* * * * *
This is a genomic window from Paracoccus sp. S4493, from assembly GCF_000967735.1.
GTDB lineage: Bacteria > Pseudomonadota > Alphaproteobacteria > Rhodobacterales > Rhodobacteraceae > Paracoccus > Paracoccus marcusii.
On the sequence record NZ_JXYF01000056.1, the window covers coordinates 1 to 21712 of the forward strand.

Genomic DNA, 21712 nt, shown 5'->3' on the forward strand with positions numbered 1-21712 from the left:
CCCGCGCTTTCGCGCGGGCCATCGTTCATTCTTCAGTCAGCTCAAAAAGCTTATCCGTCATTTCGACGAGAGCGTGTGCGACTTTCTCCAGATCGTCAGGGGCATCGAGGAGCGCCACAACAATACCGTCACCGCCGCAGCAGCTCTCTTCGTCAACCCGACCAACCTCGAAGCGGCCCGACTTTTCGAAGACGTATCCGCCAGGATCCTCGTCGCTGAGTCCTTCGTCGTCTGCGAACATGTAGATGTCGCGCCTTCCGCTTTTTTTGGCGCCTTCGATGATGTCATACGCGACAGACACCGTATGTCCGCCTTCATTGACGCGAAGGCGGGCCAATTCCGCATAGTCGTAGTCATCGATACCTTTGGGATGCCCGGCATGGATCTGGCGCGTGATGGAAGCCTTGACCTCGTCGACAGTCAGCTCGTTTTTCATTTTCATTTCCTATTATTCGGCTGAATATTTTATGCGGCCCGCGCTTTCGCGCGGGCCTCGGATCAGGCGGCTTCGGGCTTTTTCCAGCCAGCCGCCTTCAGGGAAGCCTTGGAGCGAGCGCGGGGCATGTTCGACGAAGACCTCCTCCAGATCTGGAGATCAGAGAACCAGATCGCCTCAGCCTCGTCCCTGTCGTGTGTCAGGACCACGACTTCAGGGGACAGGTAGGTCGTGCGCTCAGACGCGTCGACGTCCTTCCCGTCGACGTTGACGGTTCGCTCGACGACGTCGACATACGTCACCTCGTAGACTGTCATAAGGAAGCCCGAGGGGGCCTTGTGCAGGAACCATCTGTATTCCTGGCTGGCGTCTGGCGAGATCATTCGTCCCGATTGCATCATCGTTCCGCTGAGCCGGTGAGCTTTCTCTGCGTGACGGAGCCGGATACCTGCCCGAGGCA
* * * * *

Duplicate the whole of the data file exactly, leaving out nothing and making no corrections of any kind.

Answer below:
This is a genomic window from Paracoccus sp. S4493, from assembly GCF_000967735.1.
GTDB lineage: Bacteria > Pseudomonadota > Alphaproteobacteria > Rhodobacterales > Rhodobacteraceae > Paracoccus > Paracoccus marcusii.
On the sequence record NZ_JXYF01000056.1, the window covers coordinates 1 to 21712 of the forward strand.

Genomic DNA, 21712 nt, shown 5'->3' on the forward strand with positions numbered 1-21712 from the left:
CCCGCGCTTTCGCGCGGGCCATCGTTCATTCTTCAGTCAGCTCAAAAAGCTTATCCGTCATTTCGACGAGAGCGTGTGCGACTTTCTCCAGATCGTCAGGGGCATCGAGGAGCGCCACAACAATACCGTCACCGCCGCAGCAGCTCTCTTCGTCAACCCGACCAACCTCGAAGCGGCCCGACTTTTCGAAGACGTATCCGCCAGGATCCTCGTCGCTGAGTCCTTCGTCGTCTGCGAACATGTAGATGTCGCGCCTTCCGCTTTTTTTGGCGCCTTCGATGATGTCATACGCGACAGACACCGTATGTCCGCCTTCATTGACGCGAAGGCGGGCCAATTCCGCATAGTCGTAGTCATCGATACCTTTGGGATGCCCGGCATGGATCTGGCGCGTGATGGAAGCCTTGACCTCGTCGACAGTCAGCTCGTTTTTCATTTTCATTTCCTATTATTCGGCTGAATATTTTATGCGGCCCGCGCTTTCGCGCGGGCCTCGGATCAGGCGGCTTCGGGCTTTTTCCAGCCAGCCGCCTTCAGGGAAGCCTTGGAGCGAGCGCGGGGCATGTTCGACGAAGACCTCCTCCAGATCTGGAGATCAGAGAACCAGATCGCCTCAGCCTCGTCCCTGTCGTGTGTCAGGACCACGACTTCAGGGGACAGGTAGGTCGTGCGCTCAGACGCGTCGACGTCCTTCCCGTCGACGTTGACGGTTCGCTCGACGACGTCGACATACGTCACCTCGTAGACTGTCATAAGGAAGCCCGAGGGGGCCTTGTGCAGGAACCATCTGTATTCCTGGCTGGCGTCTGGCGAGATCATTCGTCCCGATTGCATCATCGTTCCGCTGAGCCGGTGAGCTTTCTCTGCGTGACGGAGCCGGATACCTGCCCGAGGCA